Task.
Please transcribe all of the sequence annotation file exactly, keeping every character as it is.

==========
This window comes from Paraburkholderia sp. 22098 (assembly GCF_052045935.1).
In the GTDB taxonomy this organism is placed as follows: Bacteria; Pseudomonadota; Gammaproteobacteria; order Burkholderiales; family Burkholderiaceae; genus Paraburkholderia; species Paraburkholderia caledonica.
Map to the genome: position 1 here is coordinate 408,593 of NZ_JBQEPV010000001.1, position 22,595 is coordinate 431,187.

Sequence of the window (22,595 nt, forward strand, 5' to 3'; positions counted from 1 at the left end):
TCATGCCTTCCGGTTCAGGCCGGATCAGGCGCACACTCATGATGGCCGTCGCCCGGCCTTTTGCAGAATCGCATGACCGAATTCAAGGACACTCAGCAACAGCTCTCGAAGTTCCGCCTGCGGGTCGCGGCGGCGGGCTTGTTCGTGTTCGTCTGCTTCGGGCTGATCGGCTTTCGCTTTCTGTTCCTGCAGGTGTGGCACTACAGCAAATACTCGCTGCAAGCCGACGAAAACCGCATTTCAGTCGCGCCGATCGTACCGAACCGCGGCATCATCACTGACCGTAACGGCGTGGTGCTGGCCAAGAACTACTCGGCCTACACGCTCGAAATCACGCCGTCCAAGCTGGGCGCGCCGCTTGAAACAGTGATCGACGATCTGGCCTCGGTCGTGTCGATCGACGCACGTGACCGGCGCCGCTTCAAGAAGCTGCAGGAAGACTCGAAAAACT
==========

This window comes from Paraburkholderia sp. 22098 (assembly GCF_052045935.1).
In the GTDB taxonomy this organism is placed as follows: Bacteria; Pseudomonadota; Gammaproteobacteria; order Burkholderiales; family Burkholderiaceae; genus Paraburkholderia; species Paraburkholderia caledonica.
Map to the genome: position 1 here is coordinate 408,593 of NZ_JBQEPV010000001.1, position 22,595 is coordinate 431,187.

Sequence of the window (22,595 nt, forward strand, 5' to 3'; positions counted from 1 at the left end):
TCATGCCTTCCGGTTCAGGCCGGATCAGGCGCACACTCATGATGGCCGTCGCCCGGCCTTTTGCAGAATCGCATGACCGAATTCAAGGACACTCAGCAACAGCTCTCGAAGTTCCGCCTGCGGGTCGCGGCGGCGGGCTTGTTCGTGTTCGTCTGCTTCGGGCTGATCGGCTTTCGCTTTCTGTTCCTGCAGGTGTGGCACTACAGCAAATACTCGCTGCAAGCCGACGAAAACCGCATTTCAGTCGCGCCGATCGTACCGAACCGCGGCATCATCACTGACCGTAACGGCGTGGTGCTGGCCAAGAACTACTCGGCCTACACGCTCGAAATCACGCCGTCCAAGCTGGGCGCGCCGCTTGAAACAGTGATCGACGATCTGGCCTCGGTCGTGTCGATCGACGCACGTGACCGGCGCCGCTTCAAGAAGCTGCAGGAAGACTCGAAAAACT